This week's Newsweek poll looks awfully bleak for the GOP: 53 percent of likely voters said they want a Democratic House and/or Senate, and 54 percent said they'll pick a Democratic candidate on Tuesday. Meanwhile President Bush records a dismal 35 percent approval rating.
The results strongly suggest that the Bush administration's spookathon, raising the specter of terrorism every chance it can, has lost the impact that it once had. Bush's rating -- which rose to 37 percent last week after falling to 33 percent at the beginning of October -- seems to have lost any upward momentum. Relatedly: According the poll, 32 percent of the respondents said the war in Iraq was the most important factor influencing their vote; only 12 percent said it was terrorism.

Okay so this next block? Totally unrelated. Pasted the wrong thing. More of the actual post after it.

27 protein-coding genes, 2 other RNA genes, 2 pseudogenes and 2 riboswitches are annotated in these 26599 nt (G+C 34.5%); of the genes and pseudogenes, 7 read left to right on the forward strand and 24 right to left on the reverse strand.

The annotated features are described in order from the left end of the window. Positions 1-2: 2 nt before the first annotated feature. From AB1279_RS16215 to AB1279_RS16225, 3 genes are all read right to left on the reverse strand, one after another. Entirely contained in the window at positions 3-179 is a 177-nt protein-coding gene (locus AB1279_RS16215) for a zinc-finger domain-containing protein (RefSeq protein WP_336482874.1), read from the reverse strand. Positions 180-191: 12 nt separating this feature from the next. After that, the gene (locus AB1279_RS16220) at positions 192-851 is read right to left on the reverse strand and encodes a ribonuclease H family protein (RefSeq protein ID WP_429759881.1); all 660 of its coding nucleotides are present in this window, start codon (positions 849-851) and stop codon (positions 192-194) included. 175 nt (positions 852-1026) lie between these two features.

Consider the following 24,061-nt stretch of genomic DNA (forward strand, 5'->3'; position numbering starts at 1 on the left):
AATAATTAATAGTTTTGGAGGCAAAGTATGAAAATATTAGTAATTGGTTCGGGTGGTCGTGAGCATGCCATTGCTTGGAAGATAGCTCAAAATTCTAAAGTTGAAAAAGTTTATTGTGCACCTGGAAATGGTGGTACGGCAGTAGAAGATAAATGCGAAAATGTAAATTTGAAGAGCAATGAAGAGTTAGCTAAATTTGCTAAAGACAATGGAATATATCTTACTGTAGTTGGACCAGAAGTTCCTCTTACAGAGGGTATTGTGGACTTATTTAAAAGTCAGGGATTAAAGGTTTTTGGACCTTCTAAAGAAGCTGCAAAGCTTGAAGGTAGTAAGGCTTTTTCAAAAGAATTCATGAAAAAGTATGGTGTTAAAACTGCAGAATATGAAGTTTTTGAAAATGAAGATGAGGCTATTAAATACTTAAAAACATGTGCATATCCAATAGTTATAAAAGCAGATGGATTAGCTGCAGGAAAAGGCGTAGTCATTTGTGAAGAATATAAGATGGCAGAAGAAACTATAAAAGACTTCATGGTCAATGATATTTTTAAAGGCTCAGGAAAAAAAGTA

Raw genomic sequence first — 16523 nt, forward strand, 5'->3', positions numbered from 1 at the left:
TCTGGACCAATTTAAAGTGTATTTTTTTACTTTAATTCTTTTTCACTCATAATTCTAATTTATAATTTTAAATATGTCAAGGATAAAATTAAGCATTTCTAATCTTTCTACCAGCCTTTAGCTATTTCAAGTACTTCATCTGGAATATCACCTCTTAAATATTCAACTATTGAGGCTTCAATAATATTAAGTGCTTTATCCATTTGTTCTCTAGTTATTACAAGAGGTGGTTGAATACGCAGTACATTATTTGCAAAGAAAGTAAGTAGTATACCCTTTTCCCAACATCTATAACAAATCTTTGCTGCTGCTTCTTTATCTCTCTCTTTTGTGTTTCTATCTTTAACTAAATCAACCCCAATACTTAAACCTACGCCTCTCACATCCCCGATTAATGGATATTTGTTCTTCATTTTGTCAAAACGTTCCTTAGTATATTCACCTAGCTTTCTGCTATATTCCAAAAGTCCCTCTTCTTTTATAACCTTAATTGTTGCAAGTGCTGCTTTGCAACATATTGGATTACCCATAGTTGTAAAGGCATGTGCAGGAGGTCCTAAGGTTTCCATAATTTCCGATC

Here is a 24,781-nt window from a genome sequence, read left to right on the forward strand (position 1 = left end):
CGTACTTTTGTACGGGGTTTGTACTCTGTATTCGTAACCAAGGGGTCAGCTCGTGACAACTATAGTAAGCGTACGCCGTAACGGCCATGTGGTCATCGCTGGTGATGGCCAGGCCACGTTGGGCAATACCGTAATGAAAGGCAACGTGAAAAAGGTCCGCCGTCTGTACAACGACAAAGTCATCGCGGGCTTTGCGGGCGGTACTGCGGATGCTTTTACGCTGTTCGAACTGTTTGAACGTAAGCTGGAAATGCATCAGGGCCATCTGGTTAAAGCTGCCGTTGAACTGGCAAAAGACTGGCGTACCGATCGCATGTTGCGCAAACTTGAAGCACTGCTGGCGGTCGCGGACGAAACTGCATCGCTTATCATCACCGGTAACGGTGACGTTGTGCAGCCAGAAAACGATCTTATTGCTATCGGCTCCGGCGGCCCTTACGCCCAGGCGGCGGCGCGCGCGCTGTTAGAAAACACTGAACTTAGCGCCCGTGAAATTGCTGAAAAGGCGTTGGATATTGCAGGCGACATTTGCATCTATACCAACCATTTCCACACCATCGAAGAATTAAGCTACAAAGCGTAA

Is this really much of a surprise? Concern over the handling of the war has been the obvious constant in this election period, and will create the mandate for the new Congress. Political Wire finds interesting further proof, linking to a provocative chart by Charles Franklin, a University of Wisconsin political science professor, who found that support for Democrats had "surged up and not stopped rising since September 22. The surge began the week in which the National Intelligence Estimate (NIE) appeared, followed by Bob Woodward's book, 'State of Denial.'" It stopped a Republican resurgence dead in its tracks.
Perhaps that more than anything else explains Dick Cheney's "doesn't matter" comments -- the White House sees what's coming, and all it can do now is dig in its heels and try to hold on.